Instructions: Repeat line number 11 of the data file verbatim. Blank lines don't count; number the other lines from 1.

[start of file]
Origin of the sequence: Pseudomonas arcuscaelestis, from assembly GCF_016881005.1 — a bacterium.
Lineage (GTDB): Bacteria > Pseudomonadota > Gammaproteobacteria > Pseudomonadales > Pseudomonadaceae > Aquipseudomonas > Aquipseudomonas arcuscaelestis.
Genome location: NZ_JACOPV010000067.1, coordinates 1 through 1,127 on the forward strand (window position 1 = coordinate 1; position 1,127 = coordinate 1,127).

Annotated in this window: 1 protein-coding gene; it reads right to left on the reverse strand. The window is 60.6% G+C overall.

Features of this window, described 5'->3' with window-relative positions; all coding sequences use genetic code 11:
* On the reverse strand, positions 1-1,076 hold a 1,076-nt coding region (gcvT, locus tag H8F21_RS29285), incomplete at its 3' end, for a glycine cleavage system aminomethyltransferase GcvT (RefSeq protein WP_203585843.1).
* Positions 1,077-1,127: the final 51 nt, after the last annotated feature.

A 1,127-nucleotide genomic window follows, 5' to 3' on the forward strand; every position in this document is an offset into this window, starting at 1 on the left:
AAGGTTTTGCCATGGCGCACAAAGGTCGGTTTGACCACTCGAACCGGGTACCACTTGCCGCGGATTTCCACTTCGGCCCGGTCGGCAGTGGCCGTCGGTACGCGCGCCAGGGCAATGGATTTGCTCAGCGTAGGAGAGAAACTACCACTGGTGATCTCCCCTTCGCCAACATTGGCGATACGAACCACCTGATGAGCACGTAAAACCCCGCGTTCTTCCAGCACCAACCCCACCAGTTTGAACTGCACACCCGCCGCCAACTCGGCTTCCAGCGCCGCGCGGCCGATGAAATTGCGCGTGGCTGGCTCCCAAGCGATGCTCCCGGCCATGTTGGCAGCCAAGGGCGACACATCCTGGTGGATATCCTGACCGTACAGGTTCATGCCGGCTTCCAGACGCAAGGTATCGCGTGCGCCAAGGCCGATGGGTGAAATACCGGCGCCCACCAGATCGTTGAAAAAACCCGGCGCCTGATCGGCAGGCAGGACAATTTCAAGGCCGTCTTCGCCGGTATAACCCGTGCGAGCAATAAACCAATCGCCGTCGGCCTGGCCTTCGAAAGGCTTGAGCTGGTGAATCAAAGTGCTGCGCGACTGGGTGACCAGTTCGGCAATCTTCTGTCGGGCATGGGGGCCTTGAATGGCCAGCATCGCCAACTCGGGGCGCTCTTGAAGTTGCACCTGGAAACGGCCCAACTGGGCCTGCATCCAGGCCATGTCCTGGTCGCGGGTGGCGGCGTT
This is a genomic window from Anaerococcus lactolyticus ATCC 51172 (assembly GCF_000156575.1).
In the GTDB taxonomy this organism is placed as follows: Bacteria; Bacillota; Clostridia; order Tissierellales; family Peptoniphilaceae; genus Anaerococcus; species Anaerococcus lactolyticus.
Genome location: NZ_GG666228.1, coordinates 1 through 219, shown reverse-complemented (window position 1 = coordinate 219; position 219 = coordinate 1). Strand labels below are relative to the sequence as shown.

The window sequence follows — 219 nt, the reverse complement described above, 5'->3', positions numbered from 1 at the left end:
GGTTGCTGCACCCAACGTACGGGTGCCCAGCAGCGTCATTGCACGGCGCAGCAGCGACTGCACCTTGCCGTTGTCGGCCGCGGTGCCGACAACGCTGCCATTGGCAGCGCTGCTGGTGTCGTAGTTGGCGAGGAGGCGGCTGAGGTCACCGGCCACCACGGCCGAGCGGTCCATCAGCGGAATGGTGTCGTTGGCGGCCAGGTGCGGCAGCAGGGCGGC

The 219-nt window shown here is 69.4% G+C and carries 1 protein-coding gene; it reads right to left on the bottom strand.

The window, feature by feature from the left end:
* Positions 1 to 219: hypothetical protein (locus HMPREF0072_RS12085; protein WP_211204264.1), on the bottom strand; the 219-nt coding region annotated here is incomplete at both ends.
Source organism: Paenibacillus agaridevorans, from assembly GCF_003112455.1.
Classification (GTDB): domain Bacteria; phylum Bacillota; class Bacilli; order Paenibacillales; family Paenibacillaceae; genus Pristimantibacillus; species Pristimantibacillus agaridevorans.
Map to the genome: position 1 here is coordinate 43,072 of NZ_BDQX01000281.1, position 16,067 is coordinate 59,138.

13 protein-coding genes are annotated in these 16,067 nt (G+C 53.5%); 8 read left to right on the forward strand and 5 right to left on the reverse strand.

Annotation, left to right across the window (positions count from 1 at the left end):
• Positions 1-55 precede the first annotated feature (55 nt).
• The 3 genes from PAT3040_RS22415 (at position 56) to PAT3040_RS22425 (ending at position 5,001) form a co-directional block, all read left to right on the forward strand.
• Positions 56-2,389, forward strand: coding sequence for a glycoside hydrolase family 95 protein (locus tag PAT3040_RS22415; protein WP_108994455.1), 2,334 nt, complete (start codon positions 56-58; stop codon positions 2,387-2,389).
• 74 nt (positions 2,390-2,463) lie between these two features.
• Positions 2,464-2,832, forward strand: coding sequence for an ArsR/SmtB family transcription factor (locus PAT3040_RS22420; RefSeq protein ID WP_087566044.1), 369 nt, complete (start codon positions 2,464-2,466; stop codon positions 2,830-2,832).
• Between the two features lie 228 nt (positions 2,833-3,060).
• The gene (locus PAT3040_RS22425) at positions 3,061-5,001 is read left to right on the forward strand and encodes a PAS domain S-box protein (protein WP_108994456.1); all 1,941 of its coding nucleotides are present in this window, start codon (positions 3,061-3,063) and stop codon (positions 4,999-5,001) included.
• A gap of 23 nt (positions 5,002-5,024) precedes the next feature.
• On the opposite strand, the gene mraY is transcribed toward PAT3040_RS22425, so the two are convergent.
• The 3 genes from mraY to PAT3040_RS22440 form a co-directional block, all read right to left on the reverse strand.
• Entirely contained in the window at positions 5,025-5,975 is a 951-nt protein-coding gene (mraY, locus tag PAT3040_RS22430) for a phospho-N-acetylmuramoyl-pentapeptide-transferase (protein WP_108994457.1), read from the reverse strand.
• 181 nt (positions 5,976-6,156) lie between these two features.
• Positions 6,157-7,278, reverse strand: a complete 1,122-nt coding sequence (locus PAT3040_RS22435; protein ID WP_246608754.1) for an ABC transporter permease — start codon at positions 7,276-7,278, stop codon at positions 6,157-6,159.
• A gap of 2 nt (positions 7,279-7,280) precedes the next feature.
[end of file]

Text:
In the GTDB taxonomy this organism is placed as follows: Bacteria; Bacillota; Clostridia; order Tissierellales; family Peptoniphilaceae; genus Anaerococcus; species Anaerococcus lactolyticus.